Infections Quicken Memory Loss in Alzheimer's Patients
Ailments boost inflammatory protein which may speed decline
By Matt Cantor,  Newser User
Posted Sep 8, 2009 10:22 AM CDT
Alzheimer's patients who suffer infections may face quicker memory loss, researchers say.   (Shutterstock)

(Newser) – Urinary tract, chest, and other infections may double the speed of memory loss among Alzheimer’s sufferers, researchers in Britain find. About half of subjects in a six-month study got infections outside the brain that prompted increased levels of an inflammatory protein; those who suffered such events, called SIEs, showed twice the rate of cognitive decline of those who didn’t experience them, the BBC reports.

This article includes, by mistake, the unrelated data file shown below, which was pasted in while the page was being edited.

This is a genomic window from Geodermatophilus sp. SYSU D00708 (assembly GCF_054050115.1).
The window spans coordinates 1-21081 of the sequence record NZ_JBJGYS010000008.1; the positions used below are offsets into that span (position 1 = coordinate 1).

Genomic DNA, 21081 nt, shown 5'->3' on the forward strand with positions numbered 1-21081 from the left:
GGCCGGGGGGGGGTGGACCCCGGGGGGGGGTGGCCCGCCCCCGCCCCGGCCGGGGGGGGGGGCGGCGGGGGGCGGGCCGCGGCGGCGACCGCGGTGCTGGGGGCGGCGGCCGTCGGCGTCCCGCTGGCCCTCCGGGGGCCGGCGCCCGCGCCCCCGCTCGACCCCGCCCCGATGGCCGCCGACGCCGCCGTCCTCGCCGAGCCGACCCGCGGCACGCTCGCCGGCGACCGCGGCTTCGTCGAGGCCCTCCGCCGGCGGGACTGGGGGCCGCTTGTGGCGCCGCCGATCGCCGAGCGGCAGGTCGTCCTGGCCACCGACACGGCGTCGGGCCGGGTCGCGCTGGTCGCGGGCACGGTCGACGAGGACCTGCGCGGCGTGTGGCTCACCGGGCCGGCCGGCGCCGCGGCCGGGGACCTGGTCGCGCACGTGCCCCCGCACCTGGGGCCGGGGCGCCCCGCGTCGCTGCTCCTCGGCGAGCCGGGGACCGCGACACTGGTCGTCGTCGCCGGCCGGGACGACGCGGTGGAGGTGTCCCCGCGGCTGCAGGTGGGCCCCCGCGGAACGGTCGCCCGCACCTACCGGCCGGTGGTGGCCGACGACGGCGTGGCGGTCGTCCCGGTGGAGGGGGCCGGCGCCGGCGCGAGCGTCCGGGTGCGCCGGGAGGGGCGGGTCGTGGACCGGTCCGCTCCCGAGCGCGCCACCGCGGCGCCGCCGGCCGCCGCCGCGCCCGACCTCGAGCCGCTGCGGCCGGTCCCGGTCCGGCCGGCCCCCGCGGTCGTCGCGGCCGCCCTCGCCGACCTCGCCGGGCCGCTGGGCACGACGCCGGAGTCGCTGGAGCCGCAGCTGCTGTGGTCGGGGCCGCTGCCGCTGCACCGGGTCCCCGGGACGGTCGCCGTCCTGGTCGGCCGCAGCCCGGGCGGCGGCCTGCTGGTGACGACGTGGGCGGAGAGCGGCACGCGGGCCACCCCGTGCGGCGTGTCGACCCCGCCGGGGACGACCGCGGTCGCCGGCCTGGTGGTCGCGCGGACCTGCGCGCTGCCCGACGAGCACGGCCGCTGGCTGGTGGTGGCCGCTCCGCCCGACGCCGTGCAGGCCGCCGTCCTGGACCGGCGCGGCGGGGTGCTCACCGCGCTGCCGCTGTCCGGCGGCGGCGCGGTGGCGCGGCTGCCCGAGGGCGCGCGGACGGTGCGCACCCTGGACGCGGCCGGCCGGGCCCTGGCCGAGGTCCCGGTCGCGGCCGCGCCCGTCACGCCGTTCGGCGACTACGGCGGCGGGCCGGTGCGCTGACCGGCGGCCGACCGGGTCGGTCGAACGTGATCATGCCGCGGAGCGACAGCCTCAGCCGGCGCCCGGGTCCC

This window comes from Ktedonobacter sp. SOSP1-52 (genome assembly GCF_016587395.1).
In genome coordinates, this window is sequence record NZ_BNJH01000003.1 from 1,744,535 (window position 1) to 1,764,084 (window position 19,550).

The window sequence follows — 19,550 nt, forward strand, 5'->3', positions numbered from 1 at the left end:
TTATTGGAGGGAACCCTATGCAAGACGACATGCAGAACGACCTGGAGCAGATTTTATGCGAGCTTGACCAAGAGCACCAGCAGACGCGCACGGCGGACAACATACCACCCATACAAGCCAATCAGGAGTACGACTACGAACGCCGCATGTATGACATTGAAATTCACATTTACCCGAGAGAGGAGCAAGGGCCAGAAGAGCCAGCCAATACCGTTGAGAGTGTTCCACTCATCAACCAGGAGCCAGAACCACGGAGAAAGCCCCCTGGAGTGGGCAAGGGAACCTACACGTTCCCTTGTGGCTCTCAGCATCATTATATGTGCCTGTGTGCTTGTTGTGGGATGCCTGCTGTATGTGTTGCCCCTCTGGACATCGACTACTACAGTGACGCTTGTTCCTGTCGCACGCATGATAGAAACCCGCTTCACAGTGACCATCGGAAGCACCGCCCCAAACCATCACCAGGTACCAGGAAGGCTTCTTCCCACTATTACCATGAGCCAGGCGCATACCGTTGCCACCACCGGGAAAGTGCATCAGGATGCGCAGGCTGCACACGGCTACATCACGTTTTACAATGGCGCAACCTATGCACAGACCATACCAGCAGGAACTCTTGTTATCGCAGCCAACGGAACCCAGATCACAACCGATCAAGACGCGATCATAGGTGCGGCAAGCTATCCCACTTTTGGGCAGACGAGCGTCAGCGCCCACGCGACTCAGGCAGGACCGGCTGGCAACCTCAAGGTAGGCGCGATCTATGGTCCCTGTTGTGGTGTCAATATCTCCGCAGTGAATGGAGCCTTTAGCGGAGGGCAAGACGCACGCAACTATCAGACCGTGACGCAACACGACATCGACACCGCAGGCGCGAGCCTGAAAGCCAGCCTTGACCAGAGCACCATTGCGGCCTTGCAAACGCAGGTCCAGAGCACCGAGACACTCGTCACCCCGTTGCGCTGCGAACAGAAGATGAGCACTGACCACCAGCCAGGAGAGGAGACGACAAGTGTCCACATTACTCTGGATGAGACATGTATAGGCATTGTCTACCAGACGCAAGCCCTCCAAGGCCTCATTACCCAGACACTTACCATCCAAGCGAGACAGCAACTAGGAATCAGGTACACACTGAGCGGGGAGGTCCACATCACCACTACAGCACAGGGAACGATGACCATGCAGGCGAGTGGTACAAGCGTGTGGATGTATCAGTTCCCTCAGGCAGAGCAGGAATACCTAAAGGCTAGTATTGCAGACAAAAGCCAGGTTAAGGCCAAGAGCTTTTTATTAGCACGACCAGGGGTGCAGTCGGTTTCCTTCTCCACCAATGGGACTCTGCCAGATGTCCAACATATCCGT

Meanwhile, subjects who had higher levels of the protein to begin with, then endured SIEs, showed cognitive decline 10 times as fast as those who didn’t have SIEs. “The worse the infection the worse the affect on the memory, but this is only an association at the moment,” notes a researcher. His team highlighted the importance of better prevention of infection, and said the findings could be used to create drugs that block these inflammatory proteins.